Regional Policy and Engagement
PIHOA declared a regional state of health emergency in May 2010 (PIHOA Resolution 48-01) due to the epidemic of non‐communicable diseases (NCDs) in the USAPIs, and from there set a course for action unprecedented in the Pacific islands for a united, multi-layered response to NCDs. Utilizing an incident command structure, PIHOA continues to support the following: 1) sounding the alert amongst health, executive, legislative, and traditional leadership to respond to and elevate actions to combat NCDs; 2) enhance and maintain the USAPI NCD Core Monitoring and Surveillance Framework, including on-going technical support to USAPI health agencies to develop and implement their national/state-level NCD Monitoring and Evaluation Plans, Annual NCD Profiles, and NCD Data Dashboards, and conduct national NCD Hybrid Surveys (see HIMS section below); 3) implement the USAPI NCD Policy Strategy Roadmap and NCD Policy Commitment Package, including development of the on-line USAPI NCD Policy Toolkit in partnership with the University of Hawai’i John A. Burns School of Medicine (UH JBASOM); and, 4) actively participate as Coordination Team member of the wider Pacific Monitoring Alliance for NCD Action (MANA), a sub-committee of the Pacific Heads of Health supported by SPC and WHO.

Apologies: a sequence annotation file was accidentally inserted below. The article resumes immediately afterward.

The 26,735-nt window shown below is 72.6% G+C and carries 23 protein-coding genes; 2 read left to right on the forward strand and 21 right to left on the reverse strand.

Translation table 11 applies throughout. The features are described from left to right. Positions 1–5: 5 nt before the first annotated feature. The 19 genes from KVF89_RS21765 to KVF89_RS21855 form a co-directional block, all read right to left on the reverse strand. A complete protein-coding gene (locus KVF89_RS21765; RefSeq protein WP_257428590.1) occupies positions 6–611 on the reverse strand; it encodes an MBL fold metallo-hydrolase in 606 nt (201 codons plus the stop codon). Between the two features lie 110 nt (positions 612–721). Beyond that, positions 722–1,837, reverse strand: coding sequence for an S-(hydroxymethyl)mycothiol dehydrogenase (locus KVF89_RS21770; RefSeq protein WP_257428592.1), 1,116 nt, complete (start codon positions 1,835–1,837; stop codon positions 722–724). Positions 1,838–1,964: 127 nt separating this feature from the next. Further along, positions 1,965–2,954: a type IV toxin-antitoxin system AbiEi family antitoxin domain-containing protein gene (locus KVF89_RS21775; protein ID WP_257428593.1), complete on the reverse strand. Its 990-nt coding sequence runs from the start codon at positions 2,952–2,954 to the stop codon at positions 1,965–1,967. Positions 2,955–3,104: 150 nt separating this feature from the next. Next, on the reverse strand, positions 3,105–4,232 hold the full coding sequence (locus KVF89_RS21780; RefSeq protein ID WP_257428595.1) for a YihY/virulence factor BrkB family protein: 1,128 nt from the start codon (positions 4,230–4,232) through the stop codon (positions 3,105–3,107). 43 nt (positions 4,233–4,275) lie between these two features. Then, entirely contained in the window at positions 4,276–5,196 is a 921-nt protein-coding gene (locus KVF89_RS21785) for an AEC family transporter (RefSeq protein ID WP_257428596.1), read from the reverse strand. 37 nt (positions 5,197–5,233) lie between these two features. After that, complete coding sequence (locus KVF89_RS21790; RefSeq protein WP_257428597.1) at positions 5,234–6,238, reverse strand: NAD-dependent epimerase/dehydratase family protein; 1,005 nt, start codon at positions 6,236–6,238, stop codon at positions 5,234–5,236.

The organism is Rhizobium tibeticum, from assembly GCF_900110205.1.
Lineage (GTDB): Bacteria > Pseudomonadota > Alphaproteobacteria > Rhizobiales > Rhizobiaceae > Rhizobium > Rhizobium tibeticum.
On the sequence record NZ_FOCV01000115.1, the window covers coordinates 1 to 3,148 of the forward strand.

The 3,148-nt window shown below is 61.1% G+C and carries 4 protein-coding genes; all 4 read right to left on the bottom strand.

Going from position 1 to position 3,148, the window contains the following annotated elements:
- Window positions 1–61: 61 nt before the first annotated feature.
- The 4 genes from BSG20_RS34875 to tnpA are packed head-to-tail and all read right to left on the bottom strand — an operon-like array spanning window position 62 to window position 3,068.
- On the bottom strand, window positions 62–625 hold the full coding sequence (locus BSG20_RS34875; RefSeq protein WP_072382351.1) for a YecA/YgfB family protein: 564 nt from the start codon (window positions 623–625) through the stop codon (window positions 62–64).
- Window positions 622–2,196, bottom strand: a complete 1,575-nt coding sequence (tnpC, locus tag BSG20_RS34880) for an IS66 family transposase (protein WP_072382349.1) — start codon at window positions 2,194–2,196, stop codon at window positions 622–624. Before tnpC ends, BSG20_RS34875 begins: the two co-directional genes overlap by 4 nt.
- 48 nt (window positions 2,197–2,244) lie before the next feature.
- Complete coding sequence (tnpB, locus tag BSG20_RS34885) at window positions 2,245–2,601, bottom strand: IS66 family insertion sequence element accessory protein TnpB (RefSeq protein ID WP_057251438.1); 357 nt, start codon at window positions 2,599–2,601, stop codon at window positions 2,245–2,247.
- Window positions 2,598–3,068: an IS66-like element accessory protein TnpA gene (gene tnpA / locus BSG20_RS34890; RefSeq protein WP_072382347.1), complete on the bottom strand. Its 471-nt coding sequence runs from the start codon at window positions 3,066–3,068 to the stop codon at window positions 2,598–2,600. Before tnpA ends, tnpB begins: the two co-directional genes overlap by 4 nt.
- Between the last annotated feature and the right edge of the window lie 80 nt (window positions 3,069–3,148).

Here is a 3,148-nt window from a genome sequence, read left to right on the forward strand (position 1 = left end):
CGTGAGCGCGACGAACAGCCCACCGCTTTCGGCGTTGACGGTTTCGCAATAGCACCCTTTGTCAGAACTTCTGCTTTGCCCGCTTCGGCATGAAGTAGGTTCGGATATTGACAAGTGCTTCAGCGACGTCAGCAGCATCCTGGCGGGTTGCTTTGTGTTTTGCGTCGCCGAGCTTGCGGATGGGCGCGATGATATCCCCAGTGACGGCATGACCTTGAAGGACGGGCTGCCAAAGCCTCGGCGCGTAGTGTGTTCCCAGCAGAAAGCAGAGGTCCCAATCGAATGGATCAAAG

PIHOA members achieved a critical turning point in their relationship with HHS in recent years. In March 2014, PIHOA members endorsed the HHS-PIHOA Communications Policy (affirmed again in March 2015 under PIHOA Resolution 57-02). This policy outlines an agreement between PIHOA and HHS leadership to engage in a more strategic and consistent manner using the PIHOA Board meeting process as one of several mechanisms whereby HHS officials can engage directly with PIHOA members collectively, seek guidance and feedback on Pacific priorities that inform HHS policy-making, and to update PIHOA members on items of importance impacting HHS work in the Pacific. This policy also further outlines processes where PIHOA members can collectively advocate for issues of importance that require high-level HHS leadership attention and response. To date, some milestones achieved include expansion of the Pacific Liaison office, staff and function under the Region 9 HHS Office of the Assistant Secretary funded under the Office of Minority Health, re-constituting of the HHS Inter-Agency Insular Area Policy Working Group, and establishment of 3 sub-working groups focused on Pacific health workforce development, Veterans Affairs, and grants management. Through this HHS inter-agency group and its sub-committees, PIHOA has been able to more effectively advocate for Pacific priorities with HHS leadership.
Ms. Emi Chutaro, MSc
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